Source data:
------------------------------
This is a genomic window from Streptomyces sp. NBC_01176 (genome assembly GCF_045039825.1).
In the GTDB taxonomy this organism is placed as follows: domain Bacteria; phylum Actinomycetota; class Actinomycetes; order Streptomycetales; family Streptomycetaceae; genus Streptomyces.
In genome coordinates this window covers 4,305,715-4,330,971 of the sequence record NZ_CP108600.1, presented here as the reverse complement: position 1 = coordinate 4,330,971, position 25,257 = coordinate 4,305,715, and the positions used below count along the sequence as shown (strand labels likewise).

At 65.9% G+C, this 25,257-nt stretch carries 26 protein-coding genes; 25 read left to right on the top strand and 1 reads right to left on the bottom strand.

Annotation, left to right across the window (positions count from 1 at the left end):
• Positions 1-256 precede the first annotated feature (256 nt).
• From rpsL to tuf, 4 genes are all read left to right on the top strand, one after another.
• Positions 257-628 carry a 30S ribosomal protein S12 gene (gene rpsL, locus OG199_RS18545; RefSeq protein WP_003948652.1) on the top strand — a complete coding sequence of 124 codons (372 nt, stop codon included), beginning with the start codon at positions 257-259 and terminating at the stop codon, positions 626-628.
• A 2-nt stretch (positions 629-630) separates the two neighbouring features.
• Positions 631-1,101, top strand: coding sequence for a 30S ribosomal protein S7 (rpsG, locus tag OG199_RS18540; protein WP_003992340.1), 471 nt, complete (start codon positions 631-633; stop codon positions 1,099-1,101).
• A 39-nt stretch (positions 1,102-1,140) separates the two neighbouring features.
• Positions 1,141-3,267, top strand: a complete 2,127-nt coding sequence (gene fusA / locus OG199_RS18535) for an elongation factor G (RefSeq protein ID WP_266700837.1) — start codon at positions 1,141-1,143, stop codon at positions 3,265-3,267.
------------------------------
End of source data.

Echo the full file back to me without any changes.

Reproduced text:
This is a genomic window from Streptomyces sp. NBC_01176 (genome assembly GCF_045039825.1).
In the GTDB taxonomy this organism is placed as follows: domain Bacteria; phylum Actinomycetota; class Actinomycetes; order Streptomycetales; family Streptomycetaceae; genus Streptomyces.
In genome coordinates this window covers 4,305,715-4,330,971 of the sequence record NZ_CP108600.1, presented here as the reverse complement: position 1 = coordinate 4,330,971, position 25,257 = coordinate 4,305,715, and the positions used below count along the sequence as shown (strand labels likewise).

At 65.9% G+C, this 25,257-nt stretch carries 26 protein-coding genes; 25 read left to right on the top strand and 1 reads right to left on the bottom strand.

Annotation, left to right across the window (positions count from 1 at the left end):
• Positions 1-256 precede the first annotated feature (256 nt).
• From rpsL to tuf, 4 genes are all read left to right on the top strand, one after another.
• Positions 257-628 carry a 30S ribosomal protein S12 gene (gene rpsL, locus OG199_RS18545; RefSeq protein WP_003948652.1) on the top strand — a complete coding sequence of 124 codons (372 nt, stop codon included), beginning with the start codon at positions 257-259 and terminating at the stop codon, positions 626-628.
• A 2-nt stretch (positions 629-630) separates the two neighbouring features.
• Positions 631-1,101, top strand: coding sequence for a 30S ribosomal protein S7 (rpsG, locus tag OG199_RS18540; protein WP_003992340.1), 471 nt, complete (start codon positions 631-633; stop codon positions 1,099-1,101).
• A 39-nt stretch (positions 1,102-1,140) separates the two neighbouring features.
• Positions 1,141-3,267, top strand: a complete 2,127-nt coding sequence (gene fusA / locus OG199_RS18535) for an elongation factor G (RefSeq protein ID WP_266700837.1) — start codon at positions 1,141-1,143, stop codon at positions 3,265-3,267.